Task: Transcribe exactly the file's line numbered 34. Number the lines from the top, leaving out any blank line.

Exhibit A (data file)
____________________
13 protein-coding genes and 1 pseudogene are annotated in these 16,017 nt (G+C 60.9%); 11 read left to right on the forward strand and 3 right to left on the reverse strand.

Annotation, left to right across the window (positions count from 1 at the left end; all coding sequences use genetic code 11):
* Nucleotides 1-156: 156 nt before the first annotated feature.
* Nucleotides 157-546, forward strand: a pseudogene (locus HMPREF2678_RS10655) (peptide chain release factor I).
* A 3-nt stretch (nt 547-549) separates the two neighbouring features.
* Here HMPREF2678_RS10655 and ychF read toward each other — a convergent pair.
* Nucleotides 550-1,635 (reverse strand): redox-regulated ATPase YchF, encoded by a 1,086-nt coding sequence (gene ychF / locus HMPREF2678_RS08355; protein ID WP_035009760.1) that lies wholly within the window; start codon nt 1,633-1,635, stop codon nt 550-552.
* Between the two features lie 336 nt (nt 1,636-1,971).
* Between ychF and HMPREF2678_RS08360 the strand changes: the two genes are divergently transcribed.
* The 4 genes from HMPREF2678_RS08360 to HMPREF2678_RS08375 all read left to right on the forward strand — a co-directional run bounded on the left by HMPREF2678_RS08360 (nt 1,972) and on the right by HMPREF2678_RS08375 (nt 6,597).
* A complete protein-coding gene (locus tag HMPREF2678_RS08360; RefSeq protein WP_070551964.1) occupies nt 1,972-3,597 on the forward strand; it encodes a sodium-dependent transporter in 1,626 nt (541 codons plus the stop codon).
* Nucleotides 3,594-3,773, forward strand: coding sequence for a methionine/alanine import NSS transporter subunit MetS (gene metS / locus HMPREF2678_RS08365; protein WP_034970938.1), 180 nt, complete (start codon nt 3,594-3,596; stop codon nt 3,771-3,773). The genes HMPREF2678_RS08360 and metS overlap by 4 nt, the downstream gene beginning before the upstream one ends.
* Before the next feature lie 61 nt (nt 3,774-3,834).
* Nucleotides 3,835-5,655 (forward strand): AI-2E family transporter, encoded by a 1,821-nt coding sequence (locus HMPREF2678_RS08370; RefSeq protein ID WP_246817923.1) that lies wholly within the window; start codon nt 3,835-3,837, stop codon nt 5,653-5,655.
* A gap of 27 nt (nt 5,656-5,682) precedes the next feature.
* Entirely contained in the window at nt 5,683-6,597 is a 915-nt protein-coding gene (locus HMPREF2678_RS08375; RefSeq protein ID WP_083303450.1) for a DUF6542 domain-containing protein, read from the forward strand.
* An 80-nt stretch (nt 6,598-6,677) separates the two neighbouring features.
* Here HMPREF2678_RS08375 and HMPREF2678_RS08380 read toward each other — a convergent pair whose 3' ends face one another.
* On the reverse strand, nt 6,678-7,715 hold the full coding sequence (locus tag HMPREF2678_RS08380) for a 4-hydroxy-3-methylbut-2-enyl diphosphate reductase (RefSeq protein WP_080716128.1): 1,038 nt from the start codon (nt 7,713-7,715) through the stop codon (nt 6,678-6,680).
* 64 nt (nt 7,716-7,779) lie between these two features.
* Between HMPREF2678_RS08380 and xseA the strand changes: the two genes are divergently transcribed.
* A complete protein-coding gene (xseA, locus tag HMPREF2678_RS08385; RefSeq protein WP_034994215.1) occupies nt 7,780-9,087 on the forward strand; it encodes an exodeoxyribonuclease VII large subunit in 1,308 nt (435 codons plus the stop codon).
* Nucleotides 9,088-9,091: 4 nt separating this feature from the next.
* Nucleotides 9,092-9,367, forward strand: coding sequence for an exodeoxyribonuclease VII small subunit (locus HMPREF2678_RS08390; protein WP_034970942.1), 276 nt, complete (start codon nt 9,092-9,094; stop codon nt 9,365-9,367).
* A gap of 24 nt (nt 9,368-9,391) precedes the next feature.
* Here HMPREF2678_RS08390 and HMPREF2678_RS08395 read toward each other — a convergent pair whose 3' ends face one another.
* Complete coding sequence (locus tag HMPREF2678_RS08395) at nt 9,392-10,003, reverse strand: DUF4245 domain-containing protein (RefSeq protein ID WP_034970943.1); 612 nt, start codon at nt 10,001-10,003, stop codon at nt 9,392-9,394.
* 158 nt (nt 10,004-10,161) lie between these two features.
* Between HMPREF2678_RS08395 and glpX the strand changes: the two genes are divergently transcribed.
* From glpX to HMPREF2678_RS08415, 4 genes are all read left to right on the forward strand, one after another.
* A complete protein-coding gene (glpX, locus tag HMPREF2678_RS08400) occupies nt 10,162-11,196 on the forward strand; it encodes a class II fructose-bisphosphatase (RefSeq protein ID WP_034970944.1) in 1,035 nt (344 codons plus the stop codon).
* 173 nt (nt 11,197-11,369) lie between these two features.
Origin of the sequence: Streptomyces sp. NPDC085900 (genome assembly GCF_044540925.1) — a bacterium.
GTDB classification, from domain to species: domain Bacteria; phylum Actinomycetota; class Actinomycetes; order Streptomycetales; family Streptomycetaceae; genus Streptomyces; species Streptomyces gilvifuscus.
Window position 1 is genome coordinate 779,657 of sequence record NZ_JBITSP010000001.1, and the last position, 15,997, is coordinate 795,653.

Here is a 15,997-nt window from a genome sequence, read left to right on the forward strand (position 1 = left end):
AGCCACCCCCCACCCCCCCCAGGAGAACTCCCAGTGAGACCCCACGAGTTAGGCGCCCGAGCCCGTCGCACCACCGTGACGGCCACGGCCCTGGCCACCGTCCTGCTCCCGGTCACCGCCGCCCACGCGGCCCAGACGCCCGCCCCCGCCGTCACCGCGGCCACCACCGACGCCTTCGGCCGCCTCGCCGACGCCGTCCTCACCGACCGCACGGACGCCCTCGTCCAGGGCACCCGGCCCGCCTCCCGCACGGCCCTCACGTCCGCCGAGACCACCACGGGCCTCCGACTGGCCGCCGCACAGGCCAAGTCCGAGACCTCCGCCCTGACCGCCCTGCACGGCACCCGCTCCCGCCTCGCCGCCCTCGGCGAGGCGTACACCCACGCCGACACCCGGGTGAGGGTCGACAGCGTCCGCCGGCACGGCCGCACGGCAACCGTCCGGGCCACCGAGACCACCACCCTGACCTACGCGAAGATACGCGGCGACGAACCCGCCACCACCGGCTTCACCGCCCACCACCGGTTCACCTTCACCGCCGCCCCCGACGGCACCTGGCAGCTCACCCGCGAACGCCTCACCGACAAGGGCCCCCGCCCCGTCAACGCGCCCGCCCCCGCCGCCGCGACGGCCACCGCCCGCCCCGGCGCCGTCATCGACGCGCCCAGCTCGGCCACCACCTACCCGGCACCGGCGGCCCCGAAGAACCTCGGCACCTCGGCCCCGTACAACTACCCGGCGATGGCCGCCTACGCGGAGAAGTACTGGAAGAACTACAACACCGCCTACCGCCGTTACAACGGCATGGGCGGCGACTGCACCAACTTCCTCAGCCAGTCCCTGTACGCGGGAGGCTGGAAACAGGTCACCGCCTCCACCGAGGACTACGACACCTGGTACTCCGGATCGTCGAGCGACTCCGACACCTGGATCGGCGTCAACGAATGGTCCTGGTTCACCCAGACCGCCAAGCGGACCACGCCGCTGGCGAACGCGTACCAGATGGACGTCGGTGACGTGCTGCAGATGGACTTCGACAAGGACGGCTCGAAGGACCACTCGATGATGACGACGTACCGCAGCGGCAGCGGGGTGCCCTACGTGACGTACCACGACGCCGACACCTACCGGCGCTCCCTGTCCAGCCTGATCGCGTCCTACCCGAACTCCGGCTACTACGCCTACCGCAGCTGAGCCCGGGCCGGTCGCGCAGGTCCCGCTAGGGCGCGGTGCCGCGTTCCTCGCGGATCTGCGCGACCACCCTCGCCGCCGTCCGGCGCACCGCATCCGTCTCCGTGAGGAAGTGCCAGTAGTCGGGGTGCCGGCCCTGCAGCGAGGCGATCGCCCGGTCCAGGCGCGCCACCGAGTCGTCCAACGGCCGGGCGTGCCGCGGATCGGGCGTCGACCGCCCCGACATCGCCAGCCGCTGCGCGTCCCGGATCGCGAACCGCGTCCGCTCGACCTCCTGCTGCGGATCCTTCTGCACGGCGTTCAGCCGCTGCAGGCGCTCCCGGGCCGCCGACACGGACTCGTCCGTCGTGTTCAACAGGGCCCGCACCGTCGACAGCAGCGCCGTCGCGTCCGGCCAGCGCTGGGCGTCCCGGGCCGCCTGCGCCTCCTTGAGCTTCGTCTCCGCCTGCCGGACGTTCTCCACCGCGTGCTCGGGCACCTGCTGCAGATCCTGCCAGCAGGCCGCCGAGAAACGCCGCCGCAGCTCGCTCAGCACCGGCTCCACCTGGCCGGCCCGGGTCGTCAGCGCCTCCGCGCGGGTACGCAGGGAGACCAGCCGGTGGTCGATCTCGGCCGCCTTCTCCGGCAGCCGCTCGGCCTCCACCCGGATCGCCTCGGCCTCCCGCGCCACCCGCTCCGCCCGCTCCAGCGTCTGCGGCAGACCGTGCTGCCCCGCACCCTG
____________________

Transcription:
GTDB classification, from domain to species: domain Bacteria; phylum Actinomycetota; class Actinomycetes; order Streptomycetales; family Streptomycetaceae; genus Streptomyces; species Streptomyces gilvifuscus.